The paper consists of few scenes in which a clear feminist idea has been depicted and analysed. In the beginning the story, the officer Kiran Bedi is busy in clearing cases. She uses her power and abilities to take down petty thieves, single handed. The fights were basically for entertainment, however, the single handed fight portray a very significant message of a woman’s capabilities. A woman, if dedicated can do much more than a man even though she is considered weak and dependent. She uses her weakness as her strength to get what she aims for. The movie also aims at promoting the Karnataka Police and creates an image of respect for the Department.


The movie focuses on the lady top cop, who is totally against illegal activities and does wonderfully well in her career. The cop is sent to the city of Bangalore, where majority of the criminal activities take place. She is sent there mainly to bring down a notorious gang that are involved in various criminal activities like narcotics, murder, theft etc. The cop finds it difficult to bring their activities to an end because they hold a lot of power in their hands. However, she squeezes in and cuts some strings to take them down. Her talents and bravery help her immensely to achieve her target. There is a scene in which the main villain Bhoopathy delivers a sexist remark, what can a woman do to us? When the government itself is in our hands, why should they fear a useless woman cop? The statements said, symbolise the typical Indian attitude of the society about women of the country. The idea of making the woman as the weaker sex has led the country into following the same and hence all women are considered inferior. It is very difficult for a man to accept that a woman can do much more than he is able to do.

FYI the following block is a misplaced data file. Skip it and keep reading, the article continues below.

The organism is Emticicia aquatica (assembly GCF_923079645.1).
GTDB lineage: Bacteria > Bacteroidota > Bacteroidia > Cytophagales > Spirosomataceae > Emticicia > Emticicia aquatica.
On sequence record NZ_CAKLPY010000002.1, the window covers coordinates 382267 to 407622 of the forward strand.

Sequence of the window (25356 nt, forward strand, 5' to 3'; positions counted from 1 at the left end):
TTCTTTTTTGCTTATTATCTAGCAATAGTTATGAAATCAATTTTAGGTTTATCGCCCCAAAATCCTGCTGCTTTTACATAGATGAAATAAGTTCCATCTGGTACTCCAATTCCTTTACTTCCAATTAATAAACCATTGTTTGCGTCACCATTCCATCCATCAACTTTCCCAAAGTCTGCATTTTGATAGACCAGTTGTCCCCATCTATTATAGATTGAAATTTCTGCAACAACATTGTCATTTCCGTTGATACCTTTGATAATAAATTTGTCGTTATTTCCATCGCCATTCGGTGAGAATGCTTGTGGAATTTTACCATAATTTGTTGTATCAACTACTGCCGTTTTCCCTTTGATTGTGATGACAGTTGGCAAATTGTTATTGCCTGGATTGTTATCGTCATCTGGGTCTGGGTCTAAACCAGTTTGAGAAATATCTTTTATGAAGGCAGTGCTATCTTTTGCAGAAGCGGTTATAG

In the movie, the antagonist’s Bhoopathy’s son is a rapist and a murderer. He walks into any place he likes and picks beautiful women and rapes them. The man is truly anti-feminine and a disgrace to the society. There is no respect shown to the women and they are treated like vegetables or cattle. However Kiran, makes it clear to all the viewers that women are no more those helpless beings. They are capable and hence she creates an emergency forum where women can post their problems directly to her. At the end she gives him a brutal death only to indicate the power of a woman and any person who tries to oppress a woman will be dealt with severely.       


At the end of the movie, a lady who looks similar to Kiran Bedi manages to wipe the city off all the rot. The original Kiran Bedi does her best to clear the city, but is killed by the gangsters. However, her twin, an unknown woman completes her work. Symbolically, the movie indicates that it is not just that single woman (Kiran Bedi) who had the skill to get rid of all the evil in the society, but all women who possess the will and the ambition can do what they aim for and build a new identity in the society, just as the lady cop Kiran Bedi.


The researcher would concluded by saying all similar movies that focus on empowerment of woman have greatly changed the stereotype that the society has on the Indian Women. It is now the duty of each woman to live up to the idea and build on it, so that the image of the woman does not go back to, the ancient stereotype of woman being the ‘weak’ ‘helpless’ and ‘oppressed’ sex.




Rao, Om Prakash, dir. Kiran Bedi. Prod. Ramu Enterprises, 2009. Film. 16 Jan 2014.


Fuery, Patrick, and Kelli Fuery. "The Image as Rhizome." Trans. Array Visual Cultures and Critical Theory. Great Britain: Oxford University Press Inc., 2003. Print.